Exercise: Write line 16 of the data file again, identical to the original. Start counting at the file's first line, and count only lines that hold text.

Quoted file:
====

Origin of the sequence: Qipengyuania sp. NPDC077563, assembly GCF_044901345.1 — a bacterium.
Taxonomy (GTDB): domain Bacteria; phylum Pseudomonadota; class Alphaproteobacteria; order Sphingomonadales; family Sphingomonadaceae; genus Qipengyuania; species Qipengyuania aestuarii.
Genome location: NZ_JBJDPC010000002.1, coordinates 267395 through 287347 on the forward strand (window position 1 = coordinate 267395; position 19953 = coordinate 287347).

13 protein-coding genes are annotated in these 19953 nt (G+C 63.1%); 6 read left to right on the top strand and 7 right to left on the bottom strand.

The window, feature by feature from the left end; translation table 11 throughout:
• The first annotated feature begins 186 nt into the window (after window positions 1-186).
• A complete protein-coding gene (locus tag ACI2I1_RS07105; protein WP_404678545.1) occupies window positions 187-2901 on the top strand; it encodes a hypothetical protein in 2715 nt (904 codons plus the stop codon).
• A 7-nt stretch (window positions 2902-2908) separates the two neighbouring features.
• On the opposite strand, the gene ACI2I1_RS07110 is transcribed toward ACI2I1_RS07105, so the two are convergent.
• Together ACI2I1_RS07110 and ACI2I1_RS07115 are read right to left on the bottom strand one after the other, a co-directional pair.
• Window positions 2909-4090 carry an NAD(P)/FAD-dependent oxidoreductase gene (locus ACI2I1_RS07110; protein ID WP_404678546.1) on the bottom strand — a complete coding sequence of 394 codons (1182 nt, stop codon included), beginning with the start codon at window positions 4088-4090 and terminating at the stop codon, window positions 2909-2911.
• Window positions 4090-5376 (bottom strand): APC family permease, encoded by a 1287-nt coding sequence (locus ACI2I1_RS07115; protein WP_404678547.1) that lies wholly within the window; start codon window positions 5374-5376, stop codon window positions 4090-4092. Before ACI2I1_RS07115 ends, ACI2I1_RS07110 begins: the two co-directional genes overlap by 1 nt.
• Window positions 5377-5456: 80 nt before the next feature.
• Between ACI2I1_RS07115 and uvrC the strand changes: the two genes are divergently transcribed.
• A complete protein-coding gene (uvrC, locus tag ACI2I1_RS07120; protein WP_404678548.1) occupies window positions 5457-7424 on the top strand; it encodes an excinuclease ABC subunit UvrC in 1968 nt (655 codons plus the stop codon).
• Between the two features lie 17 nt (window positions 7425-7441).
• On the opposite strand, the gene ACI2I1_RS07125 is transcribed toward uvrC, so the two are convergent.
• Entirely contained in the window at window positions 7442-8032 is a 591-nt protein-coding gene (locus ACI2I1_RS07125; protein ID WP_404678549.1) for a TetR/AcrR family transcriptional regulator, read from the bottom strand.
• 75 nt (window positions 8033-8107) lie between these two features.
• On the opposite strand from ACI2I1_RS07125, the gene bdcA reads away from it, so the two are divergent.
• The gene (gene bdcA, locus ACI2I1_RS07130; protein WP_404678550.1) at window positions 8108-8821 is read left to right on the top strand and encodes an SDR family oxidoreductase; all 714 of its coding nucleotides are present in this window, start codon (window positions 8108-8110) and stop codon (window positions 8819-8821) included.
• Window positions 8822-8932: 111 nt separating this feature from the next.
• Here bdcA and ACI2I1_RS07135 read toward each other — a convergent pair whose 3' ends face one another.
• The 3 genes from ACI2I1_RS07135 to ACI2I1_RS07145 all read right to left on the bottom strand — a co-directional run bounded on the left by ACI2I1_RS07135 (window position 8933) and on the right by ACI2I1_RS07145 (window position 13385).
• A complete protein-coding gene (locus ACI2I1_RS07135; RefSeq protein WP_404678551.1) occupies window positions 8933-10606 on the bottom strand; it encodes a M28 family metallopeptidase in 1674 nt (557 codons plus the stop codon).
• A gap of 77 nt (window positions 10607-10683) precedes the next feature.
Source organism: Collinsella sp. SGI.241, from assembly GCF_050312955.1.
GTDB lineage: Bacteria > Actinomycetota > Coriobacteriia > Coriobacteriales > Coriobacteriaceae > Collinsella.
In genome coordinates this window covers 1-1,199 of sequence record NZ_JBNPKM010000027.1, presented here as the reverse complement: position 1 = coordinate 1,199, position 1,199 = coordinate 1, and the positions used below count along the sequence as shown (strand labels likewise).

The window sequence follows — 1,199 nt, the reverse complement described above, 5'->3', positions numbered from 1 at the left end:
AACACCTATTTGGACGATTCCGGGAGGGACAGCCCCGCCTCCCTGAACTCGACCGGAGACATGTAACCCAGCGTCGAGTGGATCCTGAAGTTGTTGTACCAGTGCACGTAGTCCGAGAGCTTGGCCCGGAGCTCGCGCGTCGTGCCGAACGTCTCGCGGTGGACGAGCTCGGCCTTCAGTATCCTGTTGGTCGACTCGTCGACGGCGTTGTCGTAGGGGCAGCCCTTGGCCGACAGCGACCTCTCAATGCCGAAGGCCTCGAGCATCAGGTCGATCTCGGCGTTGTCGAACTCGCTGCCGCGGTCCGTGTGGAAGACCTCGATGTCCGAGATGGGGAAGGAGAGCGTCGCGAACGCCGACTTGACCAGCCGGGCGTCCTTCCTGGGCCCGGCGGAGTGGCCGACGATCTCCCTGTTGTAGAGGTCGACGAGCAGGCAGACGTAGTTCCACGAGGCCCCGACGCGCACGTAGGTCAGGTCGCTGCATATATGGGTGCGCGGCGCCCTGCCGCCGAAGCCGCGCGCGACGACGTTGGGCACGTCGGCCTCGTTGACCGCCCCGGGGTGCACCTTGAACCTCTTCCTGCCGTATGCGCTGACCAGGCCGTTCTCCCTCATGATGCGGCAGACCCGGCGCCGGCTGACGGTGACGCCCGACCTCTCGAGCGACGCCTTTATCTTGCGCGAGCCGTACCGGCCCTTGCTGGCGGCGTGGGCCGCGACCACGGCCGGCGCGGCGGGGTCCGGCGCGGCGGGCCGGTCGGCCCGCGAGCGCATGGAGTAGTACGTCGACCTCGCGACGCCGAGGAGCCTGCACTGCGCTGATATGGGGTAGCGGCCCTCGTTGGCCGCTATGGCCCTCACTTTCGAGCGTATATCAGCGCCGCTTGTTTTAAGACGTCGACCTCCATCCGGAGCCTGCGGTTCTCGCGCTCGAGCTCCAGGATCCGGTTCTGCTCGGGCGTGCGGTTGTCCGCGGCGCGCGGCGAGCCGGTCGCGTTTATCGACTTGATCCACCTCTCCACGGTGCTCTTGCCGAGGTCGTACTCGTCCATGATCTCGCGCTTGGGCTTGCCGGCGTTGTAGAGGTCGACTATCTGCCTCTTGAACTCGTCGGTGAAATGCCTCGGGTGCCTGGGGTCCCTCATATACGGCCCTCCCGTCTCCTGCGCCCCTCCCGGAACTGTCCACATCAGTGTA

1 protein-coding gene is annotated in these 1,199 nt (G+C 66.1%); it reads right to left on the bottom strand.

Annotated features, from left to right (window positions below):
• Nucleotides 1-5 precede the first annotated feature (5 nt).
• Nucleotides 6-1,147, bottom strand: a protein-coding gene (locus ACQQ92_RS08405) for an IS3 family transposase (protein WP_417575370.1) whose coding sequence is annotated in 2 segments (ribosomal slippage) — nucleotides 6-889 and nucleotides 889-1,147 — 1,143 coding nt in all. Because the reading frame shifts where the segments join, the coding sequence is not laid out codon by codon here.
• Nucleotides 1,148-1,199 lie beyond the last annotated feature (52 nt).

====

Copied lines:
• Between the two features lie 17 nt (window positions 7425-7441).